Besides Winter, 6 Reasons to Love Soup
I've always had the dream of being that mom on the block who just always happens to have a big kettle of brothy soup simmering on the stove, on the off-chance that the neighborhood kids playing kickball in the street want to come in out of the cold and warm up to a steamy mug of goodness. Word would spread, and perhaps some neighbors would drop by, lured by the savory smells wafting out of our always-opening front door. I'd smile warmly (I'm certain I wouldn’t be on a work deadline of any sort), and I'd hand them a bowlful of liquid heaven, along with a hunk of crusty bread for dipping.
Turns out, though, my four girls don't play kickball, and I don’t allow them in the street anyway. Plus, as I type, just days from November, I'm wearing shorts and a T-shirt. Soup is a year-round affair, if you ask me, but even here in San Diego, fall and winter seem to call for it all the more. Everyone loves soup this time of year, right? It makes us feel comforted and cozy. But in case you needed them, here are six more reasons to love soup:
Yes! Did you know there are studies showing that simply starting meals with a healthy soup promotes weight loss? I love habits that do the work for me. All you have to do is adopt the habit. Why not start with my White Gazpacho or the Roasted Tomato Winter Gazpacho in my cookbook?
Just starting off a meal with a soup course makes me feel like I'm in the first-class dining room of the Queen Elizabeth (in my imagination's version of the dining room, anyway). For a fun entertaining idea, serve soup in large teapots, and allow guests (or just your family) to pour their own.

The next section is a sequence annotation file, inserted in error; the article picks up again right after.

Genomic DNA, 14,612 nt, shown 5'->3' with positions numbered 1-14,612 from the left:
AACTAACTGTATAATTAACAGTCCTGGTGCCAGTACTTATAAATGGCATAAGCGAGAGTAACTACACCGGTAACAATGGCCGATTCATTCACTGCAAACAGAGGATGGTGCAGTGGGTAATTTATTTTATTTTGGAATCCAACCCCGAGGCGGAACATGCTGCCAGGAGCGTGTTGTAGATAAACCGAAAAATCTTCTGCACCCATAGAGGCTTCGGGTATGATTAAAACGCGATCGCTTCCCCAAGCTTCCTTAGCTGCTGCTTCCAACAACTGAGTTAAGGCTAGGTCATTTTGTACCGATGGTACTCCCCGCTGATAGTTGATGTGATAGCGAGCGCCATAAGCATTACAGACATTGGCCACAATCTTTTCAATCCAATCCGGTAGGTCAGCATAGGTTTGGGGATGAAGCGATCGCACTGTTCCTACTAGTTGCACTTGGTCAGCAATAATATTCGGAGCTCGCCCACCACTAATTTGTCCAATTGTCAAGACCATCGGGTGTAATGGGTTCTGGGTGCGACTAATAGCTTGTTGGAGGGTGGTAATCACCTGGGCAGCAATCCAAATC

Soup is cheap to make, packed with nutrition and a quick meal in a bowl, perfect for busy weeknights or a weekend lunch. Brothy soups can be a lovely start to a meal (add crusty bread and you have a light meal), while hearty chilis and creamy soups packed with protein from beans or meat are a meal on their own. Try my Slow-Cooker Tortilla Soup (pictured right) for a satisfying, inexpensive meal.
4. Soup is a great way to leverage whatever's in the fridge.
Check your crisper drawer. Do you have any veggies that are heading a tiny bit south? If so, then you have soup. Plus, soup recipes are so forgiving, easily adjusting to whatever ingredients are in the fridge or pantry. If I'm out of black beans, I'll use cannellini beans or pinto beans; scallions, leeks and shallots are fine stand-ins for garlic or onion. You can make a delicious veggie soup with almost anything. Just follow the recipe in my cookbook for Creamy Any Veggie Soup.
Make larger batches of soup, then freeze. To save freezer space, freeze soups in gallon-size resealable freezer bags (or use quart-size bags for individual servings). Try to get as much air out of the bag as possible, then seal (remember to label the bag). Freeze the bags flat on a baking sheet or plate; once they are completely frozen, stack one on top of another. If a recipe calls for finishing touches of cream or fresh herbs, don't add them until after the soup is thawed and reheated.
6. Getting your kids to love soup is a fantastic way to combat picky eating.
If you have picky eaters at home, try to get them to fall in love with soup. To do this, start with a soup recipe that you think they will love (maybe my Rich Roasted Tomato Soup alongside some grilled cheese sandwiches?). Once they like soups in general, then you can experiment with other options, like Orange-Scented Carrot Soup or mild White Chicken Chili. (And make leftovers to put in their thermoses for lunch!)
Maybe one day I will be the soup center of my neighborhood. If so, I'll be ready, with soup recipes, and stacks of bowls and cups — and lots of extra spoons I bought from the dollar store. For now, I’m whipping up a batch of chili just for my family tonight. But I’m keeping the dream alive.
WATCH: Melissa shares why, and how, she's tackling her family's picky eating — and yours — on her new Web series, The Picky Eaters Project.